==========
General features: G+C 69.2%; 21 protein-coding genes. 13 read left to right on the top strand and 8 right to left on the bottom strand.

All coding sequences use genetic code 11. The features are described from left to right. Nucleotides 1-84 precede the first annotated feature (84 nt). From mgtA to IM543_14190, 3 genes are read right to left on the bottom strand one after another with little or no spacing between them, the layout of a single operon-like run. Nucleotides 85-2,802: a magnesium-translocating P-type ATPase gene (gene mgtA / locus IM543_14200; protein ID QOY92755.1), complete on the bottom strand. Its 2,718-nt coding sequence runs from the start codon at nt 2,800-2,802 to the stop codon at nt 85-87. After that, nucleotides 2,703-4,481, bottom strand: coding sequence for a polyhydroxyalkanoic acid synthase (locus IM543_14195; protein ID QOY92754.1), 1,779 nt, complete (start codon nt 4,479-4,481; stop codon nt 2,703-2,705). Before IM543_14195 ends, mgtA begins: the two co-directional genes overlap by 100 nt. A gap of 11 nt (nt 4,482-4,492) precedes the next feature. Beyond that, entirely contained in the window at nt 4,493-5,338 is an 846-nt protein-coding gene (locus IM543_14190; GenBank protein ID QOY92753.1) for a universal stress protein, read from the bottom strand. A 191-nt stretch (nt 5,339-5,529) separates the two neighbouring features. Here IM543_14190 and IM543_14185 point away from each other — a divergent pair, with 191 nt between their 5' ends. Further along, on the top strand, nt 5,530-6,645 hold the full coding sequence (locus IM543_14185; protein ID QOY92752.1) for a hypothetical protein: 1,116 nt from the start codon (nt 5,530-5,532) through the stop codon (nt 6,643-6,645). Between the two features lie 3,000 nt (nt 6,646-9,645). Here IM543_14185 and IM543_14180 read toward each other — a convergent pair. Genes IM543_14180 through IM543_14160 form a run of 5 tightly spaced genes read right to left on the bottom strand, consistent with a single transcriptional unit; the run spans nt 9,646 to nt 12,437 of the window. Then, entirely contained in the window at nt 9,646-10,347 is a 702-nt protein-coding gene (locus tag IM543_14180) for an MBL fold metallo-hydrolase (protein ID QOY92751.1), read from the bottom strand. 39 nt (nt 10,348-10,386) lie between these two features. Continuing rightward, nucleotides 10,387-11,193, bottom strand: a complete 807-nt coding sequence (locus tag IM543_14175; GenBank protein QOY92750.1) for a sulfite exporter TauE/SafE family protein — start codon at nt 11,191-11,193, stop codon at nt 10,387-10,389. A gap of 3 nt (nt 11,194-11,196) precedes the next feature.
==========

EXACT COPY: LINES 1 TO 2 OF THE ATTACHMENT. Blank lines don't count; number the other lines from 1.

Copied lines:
General features: G+C 69.2%; 21 protein-coding genes. 13 read left to right on the top strand and 8 right to left on the bottom strand.

All coding sequences use genetic code 11. The features are described from left to right. Nucleotides 1-84 precede the first annotated feature (84 nt). From mgtA to IM543_14190, 3 genes are read right to left on the bottom strand one after another with little or no spacing between them, the layout of a single operon-like run. Nucleotides 85-2,802: a magnesium-translocating P-type ATPase gene (gene mgtA / locus IM543_14200; protein ID QOY92755.1), complete on the bottom strand. Its 2,718-nt coding sequence runs from the start codon at nt 2,800-2,802 to the stop codon at nt 85-87. After that, nucleotides 2,703-4,481, bottom strand: coding sequence for a polyhydroxyalkanoic acid synthase (locus IM543_14195; protein ID QOY92754.1), 1,779 nt, complete (start codon nt 4,479-4,481; stop codon nt 2,703-2,705). Before IM543_14195 ends, mgtA begins: the two co-directional genes overlap by 100 nt. A gap of 11 nt (nt 4,482-4,492) precedes the next feature. Beyond that, entirely contained in the window at nt 4,493-5,338 is an 846-nt protein-coding gene (locus IM543_14190; GenBank protein ID QOY92753.1) for a universal stress protein, read from the bottom strand. A 191-nt stretch (nt 5,339-5,529) separates the two neighbouring features. Here IM543_14190 and IM543_14185 point away from each other — a divergent pair, with 191 nt between their 5' ends. Further along, on the top strand, nt 5,530-6,645 hold the full coding sequence (locus IM543_14185; protein ID QOY92752.1) for a hypothetical protein: 1,116 nt from the start codon (nt 5,530-5,532) through the stop codon (nt 6,643-6,645). Between the two features lie 3,000 nt (nt 6,646-9,645). Here IM543_14185 and IM543_14180 read toward each other — a convergent pair. Genes IM543_14180 through IM543_14160 form a run of 5 tightly spaced genes read right to left on the bottom strand, consistent with a single transcriptional unit; the run spans nt 9,646 to nt 12,437 of the window. Then, entirely contained in the window at nt 9,646-10,347 is a 702-nt protein-coding gene (locus tag IM543_14180) for an MBL fold metallo-hydrolase (protein ID QOY92751.1), read from the bottom strand. 39 nt (nt 10,348-10,386) lie between these two features. Continuing rightward, nucleotides 10,387-11,193, bottom strand: a complete 807-nt coding sequence (locus tag IM543_14175; GenBank protein QOY92750.1) for a sulfite exporter TauE/SafE family protein — start codon at nt 11,191-11,193, stop codon at nt 10,387-10,389. A gap of 3 nt (nt 11,194-11,196) precedes the next feature.